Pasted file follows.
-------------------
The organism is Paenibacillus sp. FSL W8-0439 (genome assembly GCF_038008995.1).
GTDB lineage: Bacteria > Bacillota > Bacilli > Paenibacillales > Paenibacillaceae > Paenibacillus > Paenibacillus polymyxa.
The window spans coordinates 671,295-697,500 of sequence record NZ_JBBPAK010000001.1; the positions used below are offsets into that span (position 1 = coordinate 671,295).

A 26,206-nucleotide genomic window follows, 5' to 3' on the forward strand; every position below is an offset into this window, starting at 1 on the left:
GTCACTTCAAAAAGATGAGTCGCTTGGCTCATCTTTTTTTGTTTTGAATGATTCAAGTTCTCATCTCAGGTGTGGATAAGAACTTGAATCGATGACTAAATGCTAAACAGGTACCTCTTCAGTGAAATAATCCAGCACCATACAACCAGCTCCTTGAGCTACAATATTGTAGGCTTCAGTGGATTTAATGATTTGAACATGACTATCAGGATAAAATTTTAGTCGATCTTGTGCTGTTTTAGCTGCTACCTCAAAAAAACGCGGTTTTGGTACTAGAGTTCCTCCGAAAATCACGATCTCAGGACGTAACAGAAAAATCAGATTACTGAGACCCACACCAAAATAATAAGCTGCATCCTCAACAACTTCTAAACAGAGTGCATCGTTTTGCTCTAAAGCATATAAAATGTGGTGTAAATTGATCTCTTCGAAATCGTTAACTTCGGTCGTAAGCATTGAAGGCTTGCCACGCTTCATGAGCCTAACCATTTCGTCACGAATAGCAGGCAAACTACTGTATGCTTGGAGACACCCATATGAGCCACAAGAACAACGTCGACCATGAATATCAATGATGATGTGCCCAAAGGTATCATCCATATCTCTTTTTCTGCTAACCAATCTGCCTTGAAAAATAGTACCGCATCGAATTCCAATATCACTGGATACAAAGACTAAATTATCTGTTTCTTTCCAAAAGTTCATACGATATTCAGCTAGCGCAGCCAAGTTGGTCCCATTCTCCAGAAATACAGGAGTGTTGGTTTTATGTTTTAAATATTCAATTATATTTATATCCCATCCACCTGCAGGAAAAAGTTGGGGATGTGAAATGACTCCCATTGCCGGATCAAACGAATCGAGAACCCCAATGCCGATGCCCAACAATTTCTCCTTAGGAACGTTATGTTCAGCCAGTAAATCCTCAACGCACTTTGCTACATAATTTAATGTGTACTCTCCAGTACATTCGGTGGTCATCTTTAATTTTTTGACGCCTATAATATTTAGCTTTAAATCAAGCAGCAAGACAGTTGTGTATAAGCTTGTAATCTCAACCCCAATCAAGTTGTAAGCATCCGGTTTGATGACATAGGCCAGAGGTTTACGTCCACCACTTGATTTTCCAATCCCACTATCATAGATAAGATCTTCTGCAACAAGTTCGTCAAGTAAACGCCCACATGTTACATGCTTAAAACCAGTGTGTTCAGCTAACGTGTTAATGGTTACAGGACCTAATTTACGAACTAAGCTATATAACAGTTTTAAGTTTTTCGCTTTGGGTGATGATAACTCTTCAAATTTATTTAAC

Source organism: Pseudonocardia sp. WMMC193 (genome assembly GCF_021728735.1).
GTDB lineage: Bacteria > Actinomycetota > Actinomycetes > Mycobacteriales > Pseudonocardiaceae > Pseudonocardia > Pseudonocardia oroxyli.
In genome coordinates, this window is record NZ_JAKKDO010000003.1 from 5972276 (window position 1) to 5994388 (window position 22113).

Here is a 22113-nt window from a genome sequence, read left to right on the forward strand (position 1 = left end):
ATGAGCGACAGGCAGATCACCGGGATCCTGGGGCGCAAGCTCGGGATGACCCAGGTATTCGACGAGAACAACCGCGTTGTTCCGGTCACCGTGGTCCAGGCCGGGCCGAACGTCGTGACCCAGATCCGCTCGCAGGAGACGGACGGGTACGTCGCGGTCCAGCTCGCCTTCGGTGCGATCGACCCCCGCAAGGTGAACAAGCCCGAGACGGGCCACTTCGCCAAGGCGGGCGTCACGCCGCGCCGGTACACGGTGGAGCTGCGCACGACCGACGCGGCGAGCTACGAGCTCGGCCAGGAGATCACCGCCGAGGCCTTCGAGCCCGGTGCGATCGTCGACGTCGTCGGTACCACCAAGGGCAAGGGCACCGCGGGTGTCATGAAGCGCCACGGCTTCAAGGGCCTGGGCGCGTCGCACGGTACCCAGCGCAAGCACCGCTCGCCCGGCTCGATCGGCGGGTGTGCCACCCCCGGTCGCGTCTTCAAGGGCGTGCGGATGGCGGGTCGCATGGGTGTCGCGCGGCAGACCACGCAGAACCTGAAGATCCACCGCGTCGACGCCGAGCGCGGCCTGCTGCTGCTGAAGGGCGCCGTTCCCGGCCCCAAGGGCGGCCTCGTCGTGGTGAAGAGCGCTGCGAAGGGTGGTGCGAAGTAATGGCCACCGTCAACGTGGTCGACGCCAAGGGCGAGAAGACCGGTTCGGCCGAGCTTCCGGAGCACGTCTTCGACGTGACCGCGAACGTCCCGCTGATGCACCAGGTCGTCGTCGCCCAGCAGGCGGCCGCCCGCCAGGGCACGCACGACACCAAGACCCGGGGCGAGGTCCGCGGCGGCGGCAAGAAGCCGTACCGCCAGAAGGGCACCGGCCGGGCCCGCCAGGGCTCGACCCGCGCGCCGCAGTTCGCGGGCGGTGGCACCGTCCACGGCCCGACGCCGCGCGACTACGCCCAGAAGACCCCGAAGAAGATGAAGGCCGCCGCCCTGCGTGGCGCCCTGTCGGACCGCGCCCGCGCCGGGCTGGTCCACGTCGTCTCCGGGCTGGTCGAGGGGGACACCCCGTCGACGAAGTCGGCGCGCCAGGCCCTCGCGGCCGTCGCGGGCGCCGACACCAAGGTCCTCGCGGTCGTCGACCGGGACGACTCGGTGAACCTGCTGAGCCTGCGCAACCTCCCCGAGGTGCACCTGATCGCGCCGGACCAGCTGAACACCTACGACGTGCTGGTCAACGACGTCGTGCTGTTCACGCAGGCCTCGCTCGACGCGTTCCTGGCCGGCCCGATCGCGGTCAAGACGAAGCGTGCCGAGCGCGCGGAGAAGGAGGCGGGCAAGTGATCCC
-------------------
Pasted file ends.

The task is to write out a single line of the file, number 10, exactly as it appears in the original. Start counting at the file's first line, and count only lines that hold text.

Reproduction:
ATGAGCGACAGGCAGATCACCGGGATCCTGGGGCGCAAGCTCGGGATGACCCAGGTATTCGACGAGAACAACCGCGTTGTTCCGGTCACCGTGGTCCAGGCCGGGCCGAACGTCGTGACCCAGATCCGCTCGCAGGAGACGGACGGGTACGTCGCGGTCCAGCTCGCCTTCGGTGCGATCGACCCCCGCAAGGTGAACAAGCCCGAGACGGGCCACTTCGCCAAGGCGGGCGTCACGCCGCGCCGGTACACGGTGGAGCTGCGCACGACCGACGCGGCGAGCTACGAGCTCGGCCAGGAGATCACCGCCGAGGCCTTCGAGCCCGGTGCGATCGTCGACGTCGTCGGTACCACCAAGGGCAAGGGCACCGCGGGTGTCATGAAGCGCCACGGCTTCAAGGGCCTGGGCGCGTCGCACGGTACCCAGCGCAAGCACCGCTCGCCCGGCTCGATCGGCGGGTGTGCCACCCCCGGTCGCGTCTTCAAGGGCGTGCGGATGGCGGGTCGCATGGGTGTCGCGCGGCAGACCACGCAGAACCTGAAGATCCACCGCGTCGACGCCGAGCGCGGCCTGCTGCTGCTGAAGGGCGCCGTTCCCGGCCCCAAGGGCGGCCTCGTCGTGGTGAAGAGCGCTGCGAAGGGTGGTGCGAAGTAATGGCCACCGTCAACGTGGTCGACGCCAAGGGCGAGAAGACCGGTTCGGCCGAGCTTCCGGAGCACGTCTTCGACGTGACCGCGAACGTCCCGCTGATGCACCAGGTCGTCGTCGCCCAGCAGGCGGCCGCCCGCCAGGGCACGCACGACACCAAGACCCGGGGCGAGGTCCGCGGCGGCGGCAAGAAGCCGTACCGCCAGAAGGGCACCGGCCGGGCCCGCCAGGGCTCGACCCGCGCGCCGCAGTTCGCGGGCGGTGGCACCGTCCACGGCCCGACGCCGCGCGACTACGCCCAGAAGACCCCGAAGAAGATGAAGGCCGCCGCCCTGCGTGGCGCCCTGTCGGACCGCGCCCGCGCCGGGCTGGTCCACGTCGTCTCCGGGCTGGTCGAGGGGGACACCCCGTCGACGAAGTCGGCGCGCCAGGCCCTCGCGGCCGTCGCGGGCGCCGACACCAAGGTCCTCGCGGTCGTCGACCGGGACGACTCGGTGAACCTGCTGAGCCTGCGCAACCTCCCCGAGGTGCACCTGATCGCGCCGGACCAGCTGAACACCTACGACGTGCTGGTCAACGACGTCGTGCTGTTCACGCAGGCCTCGCTCGACGCGTTCCTGGCCGGCCCGATCGCGGTCAAGACGAAGCGTGCCGAGCGCGCGGAGAAGGAGGCGGGCAAGTGATCCC